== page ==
Publishing Exchange Server 2010 with Forefront UAG and TMG


Since joining the Exchange Customer Experience team a few months ago, a question I’m commonly asked (aside from “When are you taking over the storage calculator from Ross? He’s a busy chap and as the new guy on the team you should help him out so he can take a break now and then.” – these comments added by Ross as a pre-condition to publishing this) is how to increase the security of access to Exchange from the Internet. I’m asked this mainly because I have a particular interest in client access and security aspects of Exchange, and have on many occasions come up against security folks who want to take all the fun out of deploying Exchange, or to put it their way, make things more “secure”.

Well, I’ve gone and written a whitepaper that walks you through the entire process of using either Forefront Threat Management Gateway (TMG) or Unified Access Gateway (UAG) to publish Exchange 2010. It starts by helping you decide whether to use Forefront TMG or UAG, makes sure you get the terminology understood, then provides step-by-step instructions to configuring the environment. It also covers migration considerations, troubleshooting steps and even how to publish ECP, but not Outlook Web App. And if you don’t know why you might want to do that, it even explains that!

I have a few more of these guides underway, and so we will also be publishing guides on how to enable Outlook Anywhere with NTLM through TMG/ UAG, while still benefiting from pre-authentication, how to do certificate-based authentication for mobile devices, and one other paper I’m keeping the subject of under wraps for now, but it promises to be an interesting way to secure remote access, that many of our customers will find interesting.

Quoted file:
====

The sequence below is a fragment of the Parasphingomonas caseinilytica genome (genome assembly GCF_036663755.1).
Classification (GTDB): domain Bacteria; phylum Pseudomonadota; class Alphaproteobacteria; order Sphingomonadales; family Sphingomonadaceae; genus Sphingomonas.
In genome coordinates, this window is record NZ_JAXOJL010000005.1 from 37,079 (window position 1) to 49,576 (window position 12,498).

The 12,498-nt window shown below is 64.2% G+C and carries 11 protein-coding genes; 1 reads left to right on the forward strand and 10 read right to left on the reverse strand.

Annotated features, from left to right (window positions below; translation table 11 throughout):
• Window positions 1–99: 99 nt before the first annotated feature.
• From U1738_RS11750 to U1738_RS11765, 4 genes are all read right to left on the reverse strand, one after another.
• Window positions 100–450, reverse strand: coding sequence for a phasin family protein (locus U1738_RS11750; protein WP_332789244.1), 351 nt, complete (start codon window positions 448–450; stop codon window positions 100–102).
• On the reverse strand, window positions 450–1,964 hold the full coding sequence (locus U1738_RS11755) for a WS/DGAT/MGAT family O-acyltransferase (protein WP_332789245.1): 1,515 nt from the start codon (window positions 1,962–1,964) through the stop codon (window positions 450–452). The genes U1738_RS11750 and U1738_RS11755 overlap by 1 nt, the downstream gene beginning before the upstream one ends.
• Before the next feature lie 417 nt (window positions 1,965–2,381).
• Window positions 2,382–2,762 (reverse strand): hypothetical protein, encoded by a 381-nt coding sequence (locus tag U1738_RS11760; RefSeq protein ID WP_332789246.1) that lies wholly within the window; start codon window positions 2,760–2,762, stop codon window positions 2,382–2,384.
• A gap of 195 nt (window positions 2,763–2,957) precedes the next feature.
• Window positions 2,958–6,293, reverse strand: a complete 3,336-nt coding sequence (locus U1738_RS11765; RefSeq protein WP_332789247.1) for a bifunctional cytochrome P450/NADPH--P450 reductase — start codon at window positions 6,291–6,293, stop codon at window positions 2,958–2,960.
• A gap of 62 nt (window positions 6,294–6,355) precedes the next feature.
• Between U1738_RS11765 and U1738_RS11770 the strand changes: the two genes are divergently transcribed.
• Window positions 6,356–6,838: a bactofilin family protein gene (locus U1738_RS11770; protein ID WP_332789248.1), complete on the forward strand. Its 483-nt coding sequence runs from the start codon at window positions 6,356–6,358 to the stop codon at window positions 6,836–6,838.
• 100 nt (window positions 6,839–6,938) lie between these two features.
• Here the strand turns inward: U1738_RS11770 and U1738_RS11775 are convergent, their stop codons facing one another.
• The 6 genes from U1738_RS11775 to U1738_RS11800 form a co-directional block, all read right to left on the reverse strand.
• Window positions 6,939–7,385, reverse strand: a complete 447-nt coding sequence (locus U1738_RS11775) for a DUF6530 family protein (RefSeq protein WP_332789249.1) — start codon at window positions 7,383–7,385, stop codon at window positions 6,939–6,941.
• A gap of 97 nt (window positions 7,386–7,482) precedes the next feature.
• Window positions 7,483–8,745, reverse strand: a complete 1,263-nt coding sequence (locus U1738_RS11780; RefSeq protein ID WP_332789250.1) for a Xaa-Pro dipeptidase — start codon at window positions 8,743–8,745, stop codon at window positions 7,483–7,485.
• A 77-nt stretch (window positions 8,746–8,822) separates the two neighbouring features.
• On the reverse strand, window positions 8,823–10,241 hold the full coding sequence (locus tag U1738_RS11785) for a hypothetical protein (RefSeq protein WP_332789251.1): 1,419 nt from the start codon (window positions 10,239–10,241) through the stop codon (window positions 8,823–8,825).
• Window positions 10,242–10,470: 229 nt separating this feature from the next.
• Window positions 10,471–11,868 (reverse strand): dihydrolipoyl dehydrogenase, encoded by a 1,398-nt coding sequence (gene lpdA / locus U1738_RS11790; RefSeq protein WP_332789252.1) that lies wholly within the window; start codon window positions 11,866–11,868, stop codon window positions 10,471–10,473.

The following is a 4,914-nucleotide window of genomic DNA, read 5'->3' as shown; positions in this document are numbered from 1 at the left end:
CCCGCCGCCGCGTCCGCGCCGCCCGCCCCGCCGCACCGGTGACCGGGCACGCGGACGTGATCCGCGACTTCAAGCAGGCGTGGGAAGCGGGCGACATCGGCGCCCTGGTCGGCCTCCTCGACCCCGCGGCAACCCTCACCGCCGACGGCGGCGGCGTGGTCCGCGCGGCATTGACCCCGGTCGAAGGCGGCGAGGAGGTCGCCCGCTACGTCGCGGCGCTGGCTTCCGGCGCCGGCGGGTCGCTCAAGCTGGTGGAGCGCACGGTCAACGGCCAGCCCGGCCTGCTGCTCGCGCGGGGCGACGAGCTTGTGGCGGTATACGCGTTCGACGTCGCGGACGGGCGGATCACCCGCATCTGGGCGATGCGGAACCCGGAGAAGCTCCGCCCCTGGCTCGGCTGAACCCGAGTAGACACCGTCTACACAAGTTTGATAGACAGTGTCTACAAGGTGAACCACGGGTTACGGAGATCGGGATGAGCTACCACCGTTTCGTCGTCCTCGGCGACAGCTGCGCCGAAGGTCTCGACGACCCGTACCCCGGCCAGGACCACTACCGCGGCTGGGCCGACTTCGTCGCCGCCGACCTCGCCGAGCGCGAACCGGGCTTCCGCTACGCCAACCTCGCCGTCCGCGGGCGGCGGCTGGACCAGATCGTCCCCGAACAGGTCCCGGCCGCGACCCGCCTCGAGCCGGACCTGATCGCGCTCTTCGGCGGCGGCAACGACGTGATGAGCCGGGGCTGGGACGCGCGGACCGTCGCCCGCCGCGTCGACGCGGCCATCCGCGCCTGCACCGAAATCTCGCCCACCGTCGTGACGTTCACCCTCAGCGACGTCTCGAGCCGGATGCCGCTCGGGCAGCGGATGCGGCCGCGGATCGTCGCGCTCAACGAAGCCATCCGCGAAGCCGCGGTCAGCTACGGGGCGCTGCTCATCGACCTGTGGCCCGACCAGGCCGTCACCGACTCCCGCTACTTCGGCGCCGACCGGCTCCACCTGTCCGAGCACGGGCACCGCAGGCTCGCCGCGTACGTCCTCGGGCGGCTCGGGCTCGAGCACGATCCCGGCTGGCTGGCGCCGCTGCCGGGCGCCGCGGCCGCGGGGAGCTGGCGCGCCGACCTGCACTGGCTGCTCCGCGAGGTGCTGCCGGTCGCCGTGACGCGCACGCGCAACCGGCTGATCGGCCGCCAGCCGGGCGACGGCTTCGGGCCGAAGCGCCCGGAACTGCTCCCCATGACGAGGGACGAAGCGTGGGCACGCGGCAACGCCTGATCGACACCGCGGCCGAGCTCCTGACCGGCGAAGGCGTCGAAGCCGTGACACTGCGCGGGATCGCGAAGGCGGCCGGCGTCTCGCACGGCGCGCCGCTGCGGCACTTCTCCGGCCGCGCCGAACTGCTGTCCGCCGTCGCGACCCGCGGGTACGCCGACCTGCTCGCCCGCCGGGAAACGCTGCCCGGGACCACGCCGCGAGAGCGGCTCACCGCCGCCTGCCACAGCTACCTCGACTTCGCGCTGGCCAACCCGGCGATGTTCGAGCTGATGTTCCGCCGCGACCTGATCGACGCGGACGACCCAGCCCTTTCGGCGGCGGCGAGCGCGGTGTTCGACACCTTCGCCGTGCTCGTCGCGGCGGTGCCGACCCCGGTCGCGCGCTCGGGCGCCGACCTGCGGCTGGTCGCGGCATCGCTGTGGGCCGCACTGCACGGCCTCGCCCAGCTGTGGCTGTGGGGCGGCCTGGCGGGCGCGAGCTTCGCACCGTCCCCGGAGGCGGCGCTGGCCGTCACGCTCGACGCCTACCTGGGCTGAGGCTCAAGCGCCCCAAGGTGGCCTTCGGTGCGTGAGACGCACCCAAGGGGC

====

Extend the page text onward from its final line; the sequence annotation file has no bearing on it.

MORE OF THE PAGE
The guides are a little too detailed to publish as regular pages on TechNet, so we’ll be providing them as downloadable whitepapers. The first of which, “White Paper – Publishing Exchange Server 2010 with Forefront Unified Access Gateway 2010 and Forefront Threat Management Gateway 2010 is available.

Greg Taylor

Comments (36)
  1. Jeff Guillet [MVP] says:

    Great, there goes my weekend.  Thanks for the articles!

  2. Peter Q says:

    Yes indeed a good article

  3. Great acticle to use on monday at a client who want’s E2010 and TMG2010 in production

  4. Jonas Back says:

    Excellent article! When running Outlook Anywhere, you should really try to explain the difference between Basic and NTLM. Not mainly the technical aspects of the difference. I’ve read many explanations on that, but from the user’s perspective – what’s the difference for choosing one over the other? For example, why are there two choices at all if one is beneficial over the other?

  5. Greg Taylor says:

    @Jonas – glad you liked it first off.

    With regard to Basic vs NTLM from a user perspective, Basic, with any version of Outlook prior to 2010, results in a pop up dialog asking for creds. Outlook 2010 makes the ‘save this password’ actually work, so in an Outlook 2010 world, Basic can mean no need to authenticate every time you open/reconnect, but in all earlier versions, you will have to enter creds every time.